The scholar Louis Brenner noted that the constant gift-giving expected in Africa was often called graft by the British. He added, “Gift exchange, however, was not bribery as it is understood in the western context; it was not an extra-official or extra-legal activity. Rather, it was an integral part of the system and was considered not only proper but mandatory for all.”

Barth’s expedition started off with many camel-loads of dash-gifts, from cheap needles and geegaws to fancy revolvers. More than once, Barth got stalled in places whose head man was unhappy with the quantity or quality of the dash the explorer could offer. Sometimes, to buy security or release, Barth gave dash not only to the leading citizens but to their wives and principal slaves. Dishing out dash was sometimes enjoyable, sometimes irritating, but always inevitable. Barth knew he had to do it or his travels would become unpleasant and probably suspended. Endless outlays of dash are a leitmotif in his journal.naira--200

After a couple of days in Nigeria, I had a firsthand appreciation of this theme. In Kano, Nasiru began teaching me the rudiments of dash and advising me on amounts. I dashed a docent at a museum, a gatekeeper at Dala Hill, and a man who explained the dye pits. I dashed a hotel employee who took my watch to get a new battery, and the manager who sent the employee on the errand. The amounts varied from 100 naira (about 65 cents) to 400 naira (about $2.60), and were given for a service or privilege.

That changed when we hit the road, where Nasiru’s expertise on the intricacies of dash became invaluable. Without him I’m sure I would have given far too much to some people and insulted others by leaving them dashless. At the sheikh’s palace in Maiduguri, for instance, I wasn’t surprised by Nasiru’s suggestion of 500 naira for the palace historian who talked with us beneath a large baobab in the royal courtyard, but I would not have known to give 200 naira to the palace guards and 200 to the idler who fetched the historian for us. Out in the countryside, unsure which dirt track to take, we asked a young man for directions. “Dash him 200,” said Nasiru. At most military roadblocks we were waved through, but at one far from anywhere, a young soldier with an open cut-off shirt and a rifle smiled crazily and asked for 100 naira to pass. Dashed him. Nasiru called this a reasonable request. “Better to pay for security of the road,” he said, “because otherwise robbers put up roadblocks.”naira--500

At an immigration checkpoint about half-way to Baga, four friendly men in uniforms asked us questions, copied down my passport information, cracked jokes with Nasiru, and asked for 200 naira, though no fee is officially required. When we came back through there a day and a half later, the same friendly officials went through the same routine, but this time asked for 600. Nasiru asked about the price increase. They had reconsidered the situation, they replied, and decided they had shortchanged themselves the first time. We settled on 400.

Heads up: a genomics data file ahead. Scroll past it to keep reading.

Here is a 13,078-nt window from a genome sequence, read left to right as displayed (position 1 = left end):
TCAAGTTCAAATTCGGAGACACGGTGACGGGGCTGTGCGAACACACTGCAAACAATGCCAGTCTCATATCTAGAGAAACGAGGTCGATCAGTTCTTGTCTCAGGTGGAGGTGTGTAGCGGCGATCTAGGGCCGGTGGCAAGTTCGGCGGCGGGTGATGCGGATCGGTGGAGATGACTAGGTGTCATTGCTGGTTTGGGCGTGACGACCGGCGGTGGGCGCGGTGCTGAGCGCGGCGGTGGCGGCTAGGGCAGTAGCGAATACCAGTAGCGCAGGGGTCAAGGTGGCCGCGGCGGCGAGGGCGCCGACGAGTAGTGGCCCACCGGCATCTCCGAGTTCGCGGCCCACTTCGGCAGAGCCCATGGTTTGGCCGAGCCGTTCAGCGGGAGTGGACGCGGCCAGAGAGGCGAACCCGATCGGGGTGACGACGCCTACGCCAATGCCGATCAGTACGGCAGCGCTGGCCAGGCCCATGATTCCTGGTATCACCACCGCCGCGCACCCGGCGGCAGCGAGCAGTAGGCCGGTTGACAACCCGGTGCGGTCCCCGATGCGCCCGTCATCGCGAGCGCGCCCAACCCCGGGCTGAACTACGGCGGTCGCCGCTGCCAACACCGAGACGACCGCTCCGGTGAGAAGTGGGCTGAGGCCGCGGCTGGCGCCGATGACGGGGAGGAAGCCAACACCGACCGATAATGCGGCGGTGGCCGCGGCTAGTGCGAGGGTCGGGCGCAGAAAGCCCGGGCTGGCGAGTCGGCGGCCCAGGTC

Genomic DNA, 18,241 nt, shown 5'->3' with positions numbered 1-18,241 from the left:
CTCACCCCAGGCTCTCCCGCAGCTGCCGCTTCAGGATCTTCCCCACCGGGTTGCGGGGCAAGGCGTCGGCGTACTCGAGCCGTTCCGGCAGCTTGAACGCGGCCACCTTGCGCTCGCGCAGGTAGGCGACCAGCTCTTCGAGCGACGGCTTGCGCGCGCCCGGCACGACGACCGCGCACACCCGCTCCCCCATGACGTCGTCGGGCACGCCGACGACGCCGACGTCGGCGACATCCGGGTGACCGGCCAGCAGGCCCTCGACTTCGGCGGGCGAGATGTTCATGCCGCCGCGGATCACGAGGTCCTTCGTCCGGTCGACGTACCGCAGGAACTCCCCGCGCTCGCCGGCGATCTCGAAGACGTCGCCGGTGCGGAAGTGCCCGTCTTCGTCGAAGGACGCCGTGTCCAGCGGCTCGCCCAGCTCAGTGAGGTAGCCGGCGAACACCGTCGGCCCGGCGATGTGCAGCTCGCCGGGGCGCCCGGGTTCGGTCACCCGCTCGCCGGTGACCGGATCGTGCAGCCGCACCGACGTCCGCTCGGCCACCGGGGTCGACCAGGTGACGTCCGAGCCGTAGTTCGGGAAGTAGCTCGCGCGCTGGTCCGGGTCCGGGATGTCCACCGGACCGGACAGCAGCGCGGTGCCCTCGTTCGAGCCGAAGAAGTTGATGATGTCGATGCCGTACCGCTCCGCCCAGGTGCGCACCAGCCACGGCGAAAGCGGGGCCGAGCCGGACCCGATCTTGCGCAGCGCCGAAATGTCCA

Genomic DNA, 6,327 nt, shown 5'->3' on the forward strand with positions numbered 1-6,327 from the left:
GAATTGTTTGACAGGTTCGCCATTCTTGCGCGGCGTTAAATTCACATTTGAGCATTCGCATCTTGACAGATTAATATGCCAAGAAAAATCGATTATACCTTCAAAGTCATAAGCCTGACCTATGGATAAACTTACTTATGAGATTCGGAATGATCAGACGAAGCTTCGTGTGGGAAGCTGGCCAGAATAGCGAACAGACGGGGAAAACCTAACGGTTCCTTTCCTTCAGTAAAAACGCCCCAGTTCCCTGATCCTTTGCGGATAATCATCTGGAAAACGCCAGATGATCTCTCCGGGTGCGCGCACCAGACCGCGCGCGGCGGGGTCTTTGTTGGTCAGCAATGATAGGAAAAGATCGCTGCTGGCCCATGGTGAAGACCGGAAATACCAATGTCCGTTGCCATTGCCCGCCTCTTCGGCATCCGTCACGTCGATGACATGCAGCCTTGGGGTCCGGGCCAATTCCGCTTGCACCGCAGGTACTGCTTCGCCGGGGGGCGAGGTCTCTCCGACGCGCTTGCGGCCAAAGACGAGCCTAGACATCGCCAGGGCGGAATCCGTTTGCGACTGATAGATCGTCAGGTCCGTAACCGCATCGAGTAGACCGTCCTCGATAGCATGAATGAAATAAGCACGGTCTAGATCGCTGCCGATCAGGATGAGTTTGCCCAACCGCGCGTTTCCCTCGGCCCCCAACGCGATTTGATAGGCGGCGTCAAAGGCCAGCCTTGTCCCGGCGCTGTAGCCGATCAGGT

I dished a lot of dash in Baga. A few examples: a couple of thousand distributed among the driver of the boat and the dignitaries who accompanied us on the boat or helped us onto the boat or had anything whatsoever to do with the boat; 500 to the angry soldier who accused us of running a checkpoint–“so you can eat kola,” Nasiru said to him; 200 to the soldier who rode with us back to the army base; 1000 to Lawal Bana, though that was designated “for your children,” so as not to insult him with the notion of payment for his hospitality; various amounts to the officials at the base. In each case, Nasiru was my priceless advisor.

I could have used him at the airport in Maiduguri. As I sat waiting for my flight, an immigration policewoman ordered me to follow her. In her office, she wrote down the usual information. “And the fee for registration is 1000 naira,” she said. I knew there was no fee, and mentioned my understanding of this fact. She shrugged. The fee to leave Maiduguri, she repeated, was 1000 naira. I dashed her.

During the security check, a soldier rustled through my bag, pulled out my flashlight, and took the batteries. “Sir, these are not allowed.” Are you kidding? “No. There are chemicals inside.” If he had noticed the half-dozen spares in a ziplock, he might have called the bomb squad. Dangerous? Nah. Good batteries are expensive in Nigeria. Confiscated as dash, the price of moving on.

Kukawa and Its Keepers

The dendal in Kukawa, from Travels and Discoveries

On April 2, 1851, a year to the day after the expedition started from the outskirts of Tripoli, Barth reached Kukawa, capital of the Bornu empire. He estimated its population at 30,000, periodically swelled by caravans and pilgrims making the haj to Mecca. Barth was befriended there, after a fashion, by Bornu’s ruler, Sheikh (or Shehu) Umar, and by Umar’s scheming vizier (prime minister), Haj Beshir.

From Kukawa he made four major excursions. All turned into quasi- misadventures (details in my book): south into Adamawa, northeast into Kanem, southeast into Musgu territory, and then farther southeast into Bagirmi.

In Barth’s era, Kukawa was actually two walled towns, each roughly a mile-and-a-half square. The sheikh, nobles, and their slaves lived in eastern Kukawa, the regular citizens in the western town. A broad avenue called the dendal connected them. “Rides along this main thoroughfare were always of novel and enthralling interest for me,” wrote the explorer Gustav Nachtigal, who reached Kukawa about 20 years after Barth, “revealing a life of such variety and even splendor as a European can scarcely associate with the idea of a Negro town.”

Barth and Nachtigal both described a kingdom weakened by corruption and indolence. In 1893 the renegade warlord Rabih sacked and burned Kukawa. The Sheikh of Bornu moved his capital to Maiduguri, where it remains.

Today Kukawa is a small dusty place. Evidently white visitors are still rare. When we exited the car at the residence of the district head, school was getting out, and a crowd of 40 children rushed towards us, laughing and pointing and shouting, “Baturi!” (white man!). Above the children’s shouts we heard amplified agitated preaching from the nearby mosque.